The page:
On March 7, the Armenian Relief Society (ARS) Eastern USA, under the auspices of Archbishop Oshagan Choloyan, Prelate of the Armenian Apostolic Church of America (Eastern), and the ARS Inc., held a cultural program to commemorate the Centennial of the Armenian Genocide. The program, held at Waterside Restaurant in New Jersey, was the third and final event in a three-day-long commemoration and celebration of survival. ARS members from throughout the U.S. Eastern Region and Canada participated in the sold-out event.
The evening’s emcee, ARS “Mayr” Chapter member Anahid Ugurlayan, welcomed the attendees and stressed the importance of continuing the quest for justice while ensuring that Armenian organizations remain strong, both by attracting new members and working with sister and non-sister organizations. She introduced critically acclaimed singer/songwriter Hooshere, who sang the national anthems of the U.S. and Armenia, as well as the ARS anthem. Bishop Anoushavan Tanielian, vicar general of the Armenian Apostolic Church of America (Eastern), delivered the invocation.
Vicki Marashlian, the chairperson of the ARS Central Executive Board, then spoke of the tenacity that Armenian women exhibited in the wake of the genocide and of their role in the now-105-year-old ARS to not only keep the Armenian community together but to help others in need throughout the world. Sevan Kolejian, vice-chairperson of the ARS Eastern USA, spoke of the myriad of ARS programs throughout the world, especially its recent relief efforts in Syria.
Kolejian dedicated the evening to the memory of the 1.5 million Armenians who perished during the genocide and to the ARS members who reached out and helped our nation to survive during its darkest time.
The evening, she said, was dedicated to the memory of our Ungerouhis who, in addition to providing shelter, food, and basic necessities, built Armenian-language schools and community centers and nurtured our diasporan communities. This evening, she continued, is the time to renew our promise to do more and continue our founding members’ legacy and work. Be ready to overcome day-to-day challenges, she added, so that our communities continue to prosper.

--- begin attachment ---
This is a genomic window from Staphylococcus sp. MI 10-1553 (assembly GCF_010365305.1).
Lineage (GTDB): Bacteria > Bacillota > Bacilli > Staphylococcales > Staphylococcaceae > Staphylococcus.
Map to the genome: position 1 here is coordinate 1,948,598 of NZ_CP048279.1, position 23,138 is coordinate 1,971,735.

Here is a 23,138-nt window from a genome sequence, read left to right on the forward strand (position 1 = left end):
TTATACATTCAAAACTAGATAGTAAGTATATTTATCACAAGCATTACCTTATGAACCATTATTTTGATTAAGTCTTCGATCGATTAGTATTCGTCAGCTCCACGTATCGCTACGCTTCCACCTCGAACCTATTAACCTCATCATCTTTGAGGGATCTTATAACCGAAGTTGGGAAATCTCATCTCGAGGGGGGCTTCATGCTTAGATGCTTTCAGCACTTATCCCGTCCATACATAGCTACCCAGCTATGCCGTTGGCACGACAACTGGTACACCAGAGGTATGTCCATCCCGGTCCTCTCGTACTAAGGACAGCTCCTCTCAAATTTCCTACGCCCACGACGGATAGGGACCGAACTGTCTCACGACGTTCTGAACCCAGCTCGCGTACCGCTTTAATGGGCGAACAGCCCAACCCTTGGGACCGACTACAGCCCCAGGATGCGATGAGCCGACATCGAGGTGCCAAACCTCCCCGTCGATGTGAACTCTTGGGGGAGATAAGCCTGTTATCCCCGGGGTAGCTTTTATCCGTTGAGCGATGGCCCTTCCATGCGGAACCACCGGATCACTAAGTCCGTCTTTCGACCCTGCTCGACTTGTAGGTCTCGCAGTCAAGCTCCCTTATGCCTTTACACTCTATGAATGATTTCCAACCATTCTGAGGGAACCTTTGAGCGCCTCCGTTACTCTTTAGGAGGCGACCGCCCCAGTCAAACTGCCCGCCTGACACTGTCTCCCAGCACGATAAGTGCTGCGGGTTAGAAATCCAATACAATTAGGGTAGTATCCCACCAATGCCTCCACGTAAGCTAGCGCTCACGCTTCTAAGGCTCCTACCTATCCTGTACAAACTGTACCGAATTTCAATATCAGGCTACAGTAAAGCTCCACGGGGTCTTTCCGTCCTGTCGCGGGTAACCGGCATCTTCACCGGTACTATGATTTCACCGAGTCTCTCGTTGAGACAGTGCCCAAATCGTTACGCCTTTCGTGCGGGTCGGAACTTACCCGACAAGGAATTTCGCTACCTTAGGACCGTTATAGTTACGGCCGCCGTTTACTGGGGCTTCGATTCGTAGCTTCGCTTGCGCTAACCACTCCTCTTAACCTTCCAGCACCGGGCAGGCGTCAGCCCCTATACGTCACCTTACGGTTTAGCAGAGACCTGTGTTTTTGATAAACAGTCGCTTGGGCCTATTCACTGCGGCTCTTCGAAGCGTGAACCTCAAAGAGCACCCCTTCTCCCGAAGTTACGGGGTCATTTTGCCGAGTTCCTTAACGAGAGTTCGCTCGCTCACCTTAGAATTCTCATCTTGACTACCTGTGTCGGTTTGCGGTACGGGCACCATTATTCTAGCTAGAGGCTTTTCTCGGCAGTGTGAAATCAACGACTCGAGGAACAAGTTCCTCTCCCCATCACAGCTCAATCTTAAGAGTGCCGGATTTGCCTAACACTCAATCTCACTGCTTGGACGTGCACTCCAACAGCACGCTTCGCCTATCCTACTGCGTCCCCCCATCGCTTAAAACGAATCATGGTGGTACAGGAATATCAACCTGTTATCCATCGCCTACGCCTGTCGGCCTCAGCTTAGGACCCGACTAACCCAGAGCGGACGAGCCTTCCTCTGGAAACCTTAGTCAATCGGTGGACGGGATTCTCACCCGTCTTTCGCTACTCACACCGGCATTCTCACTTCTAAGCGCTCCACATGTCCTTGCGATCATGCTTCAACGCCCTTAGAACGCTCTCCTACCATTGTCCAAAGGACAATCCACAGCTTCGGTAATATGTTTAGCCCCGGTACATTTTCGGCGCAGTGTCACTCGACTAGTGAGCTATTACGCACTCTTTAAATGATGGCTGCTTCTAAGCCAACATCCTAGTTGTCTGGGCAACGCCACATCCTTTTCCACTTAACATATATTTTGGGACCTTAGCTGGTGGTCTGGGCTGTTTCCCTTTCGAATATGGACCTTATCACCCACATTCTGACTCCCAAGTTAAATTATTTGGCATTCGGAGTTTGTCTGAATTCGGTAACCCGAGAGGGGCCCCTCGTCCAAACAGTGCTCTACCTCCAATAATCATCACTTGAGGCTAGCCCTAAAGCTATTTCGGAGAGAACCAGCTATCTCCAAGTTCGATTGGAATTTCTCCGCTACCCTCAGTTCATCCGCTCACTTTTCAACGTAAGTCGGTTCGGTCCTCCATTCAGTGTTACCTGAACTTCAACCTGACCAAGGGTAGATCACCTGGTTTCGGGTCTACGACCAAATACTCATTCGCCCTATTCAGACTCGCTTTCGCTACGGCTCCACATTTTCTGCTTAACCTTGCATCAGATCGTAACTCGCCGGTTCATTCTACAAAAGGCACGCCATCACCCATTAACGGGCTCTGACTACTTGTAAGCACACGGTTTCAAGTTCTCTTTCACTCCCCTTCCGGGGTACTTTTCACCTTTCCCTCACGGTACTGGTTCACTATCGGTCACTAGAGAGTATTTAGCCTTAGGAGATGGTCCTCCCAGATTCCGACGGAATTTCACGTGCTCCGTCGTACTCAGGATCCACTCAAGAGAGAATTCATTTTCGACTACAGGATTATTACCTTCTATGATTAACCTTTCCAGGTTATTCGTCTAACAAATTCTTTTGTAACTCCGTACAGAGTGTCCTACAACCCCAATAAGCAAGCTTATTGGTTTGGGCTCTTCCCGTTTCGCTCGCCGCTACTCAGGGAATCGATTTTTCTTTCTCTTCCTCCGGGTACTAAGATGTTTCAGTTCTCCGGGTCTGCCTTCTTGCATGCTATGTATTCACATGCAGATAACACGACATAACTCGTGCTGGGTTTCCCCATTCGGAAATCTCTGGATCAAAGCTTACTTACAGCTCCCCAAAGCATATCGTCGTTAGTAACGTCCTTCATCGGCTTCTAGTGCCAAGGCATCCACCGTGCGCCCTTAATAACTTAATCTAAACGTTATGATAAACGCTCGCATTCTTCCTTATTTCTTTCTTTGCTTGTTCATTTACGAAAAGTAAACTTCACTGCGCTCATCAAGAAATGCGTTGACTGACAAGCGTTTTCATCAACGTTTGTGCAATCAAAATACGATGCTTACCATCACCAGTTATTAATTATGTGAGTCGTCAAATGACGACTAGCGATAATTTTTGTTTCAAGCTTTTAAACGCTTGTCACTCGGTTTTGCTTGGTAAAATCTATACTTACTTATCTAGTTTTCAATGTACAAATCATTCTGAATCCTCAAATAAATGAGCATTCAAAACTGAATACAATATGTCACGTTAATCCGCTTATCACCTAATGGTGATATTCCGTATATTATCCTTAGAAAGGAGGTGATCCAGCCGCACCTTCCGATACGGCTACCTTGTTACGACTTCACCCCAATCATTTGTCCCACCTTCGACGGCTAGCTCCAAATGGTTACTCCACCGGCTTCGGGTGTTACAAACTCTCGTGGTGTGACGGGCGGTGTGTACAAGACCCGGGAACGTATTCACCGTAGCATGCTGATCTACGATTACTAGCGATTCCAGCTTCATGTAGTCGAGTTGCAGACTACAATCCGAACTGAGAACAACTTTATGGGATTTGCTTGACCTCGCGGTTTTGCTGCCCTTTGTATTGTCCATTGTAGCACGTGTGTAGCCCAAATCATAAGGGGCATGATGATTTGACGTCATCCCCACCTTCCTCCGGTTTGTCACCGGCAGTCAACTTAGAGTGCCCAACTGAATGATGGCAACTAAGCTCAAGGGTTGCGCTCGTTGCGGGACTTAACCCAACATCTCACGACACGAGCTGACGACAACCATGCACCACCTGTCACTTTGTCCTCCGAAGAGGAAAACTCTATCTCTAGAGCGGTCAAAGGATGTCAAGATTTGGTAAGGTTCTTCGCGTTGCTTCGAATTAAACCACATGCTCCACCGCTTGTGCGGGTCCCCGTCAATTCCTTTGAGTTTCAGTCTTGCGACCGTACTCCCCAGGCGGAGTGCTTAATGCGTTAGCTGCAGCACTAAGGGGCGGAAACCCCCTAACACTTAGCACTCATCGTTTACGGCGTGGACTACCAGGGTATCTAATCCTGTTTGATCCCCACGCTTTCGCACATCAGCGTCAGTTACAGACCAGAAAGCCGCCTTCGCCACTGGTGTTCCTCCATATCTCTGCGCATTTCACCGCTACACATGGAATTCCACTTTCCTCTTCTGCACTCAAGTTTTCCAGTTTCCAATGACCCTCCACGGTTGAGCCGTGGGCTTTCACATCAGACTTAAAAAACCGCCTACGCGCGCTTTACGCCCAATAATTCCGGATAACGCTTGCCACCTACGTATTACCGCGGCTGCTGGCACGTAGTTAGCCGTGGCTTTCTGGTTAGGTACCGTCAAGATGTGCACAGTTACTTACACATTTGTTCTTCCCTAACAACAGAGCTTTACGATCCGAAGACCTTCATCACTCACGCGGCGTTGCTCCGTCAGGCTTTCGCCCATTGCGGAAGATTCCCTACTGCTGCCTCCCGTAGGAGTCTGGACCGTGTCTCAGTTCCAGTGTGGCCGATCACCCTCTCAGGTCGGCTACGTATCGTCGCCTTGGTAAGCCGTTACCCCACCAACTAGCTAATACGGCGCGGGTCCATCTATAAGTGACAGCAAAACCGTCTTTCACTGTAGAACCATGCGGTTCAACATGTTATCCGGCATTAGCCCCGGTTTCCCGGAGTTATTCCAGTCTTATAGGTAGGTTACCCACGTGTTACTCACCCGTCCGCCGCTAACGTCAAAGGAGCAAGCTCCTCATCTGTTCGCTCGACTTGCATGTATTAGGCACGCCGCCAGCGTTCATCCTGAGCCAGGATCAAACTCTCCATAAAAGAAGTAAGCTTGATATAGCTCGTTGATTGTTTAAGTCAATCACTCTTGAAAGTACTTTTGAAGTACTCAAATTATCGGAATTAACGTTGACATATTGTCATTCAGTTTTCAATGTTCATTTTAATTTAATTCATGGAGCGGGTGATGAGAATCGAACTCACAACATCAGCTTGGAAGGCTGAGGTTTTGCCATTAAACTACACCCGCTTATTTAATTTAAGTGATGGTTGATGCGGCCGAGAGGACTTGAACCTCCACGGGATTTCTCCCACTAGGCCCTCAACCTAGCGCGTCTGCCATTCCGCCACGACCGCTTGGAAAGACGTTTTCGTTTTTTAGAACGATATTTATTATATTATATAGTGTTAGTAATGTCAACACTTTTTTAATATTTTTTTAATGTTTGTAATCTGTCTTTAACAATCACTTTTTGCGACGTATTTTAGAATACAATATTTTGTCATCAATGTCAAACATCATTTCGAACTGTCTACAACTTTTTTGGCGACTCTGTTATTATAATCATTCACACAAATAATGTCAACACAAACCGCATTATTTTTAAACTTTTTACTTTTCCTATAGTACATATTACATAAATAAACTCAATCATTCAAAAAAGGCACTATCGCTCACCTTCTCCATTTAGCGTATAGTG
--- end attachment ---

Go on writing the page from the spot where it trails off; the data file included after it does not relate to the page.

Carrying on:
His Excellency Zohrab Mnatsakanyan, the permanent representative of Armenia to the United Nations, praised the work of the ARS, particularly its steadfast advocacy at the United Nations as an NGO on the roster in consultative status with the UN’s Economic and Social Council. He wished the ARS continued success in all of its endeavors.
Following the dinner, the cultural program began with renowned poetess Vehanoush Tekian, who recited a poem she wrote to honor Daniel Varoujan, one of the many writers who died during the genocide. Prior to her moving recitation, Tekian spoke of Daniel Varoujan’s life and enormous talent, which was tragically cut short at the age of 31. Her recitation was followed by violinist Nune Melikian, who performed breathtaking renditions of works by Bach, Paganini, and Gomidas Vartabed.
The evening’s keynote speech was delivered by Matthew Karanian. An attorney and legal scholar, Karanian is also an avid photographer. His latest book, Historic Armenia After 100 Years, shines a light on our monuments and churches and the “hidden Armenians” in Turkey who have survived despite persecution. He spoke of his family’s survival and how the harrowing story inspired him to travel to Western Armenia.
Following Karanian’s presentation, Hooshere and her accompanist, Peter Douskalis, gave a stirring rendition of “Adanayi Godoradzuh” and “Tu Im Hayreni.” Hooshere’s performance was followed by Zivart Balikjian’s recitation of Kevork Emin’s, “Sassountzineri Bareh.” There is no doubt that he would have been as moved as the entire audience was by Balikjian’s powerful tribute.
The cultural program ended with a performance by artist Kevork Mourad and cellist Eddie Pogossian. Mourad, a critically acclaimed artist, combines visual art with his love for music through spontaneous painting. As Julliard student Eddie Pogossian performed works by Gomidas Vartabed, Kevork Mourad created beautiful drawings inspired by the music. The fusion of technology, art, and music was a delight for all to see.
The evening ended with closing remarks by Talin Daghlian, chairperson of the ARS Eastern United States, who thanked guests for attending the program from as far away as the Western U.S., Canada, and Brazil. She reminded attendees that the will of Armenian women to survive despite enormous adversity continues today. The gifts for the artists, she explained, consisted of handiwork by Armenian women in Syria, created by candlelight as electricity is scarce amid the ongoing and devastating Syrian war.
Rev. Fr. Hovnan Bozoian of Sts. Vartanantz Armenian Apostolic Church in New Jersey delivered the benediction.
The ARS Eastern USA is grateful to all attendees for their support and to those who worked tirelessly to make the three-day Armenian Genocide Centennial commemorative events a reality.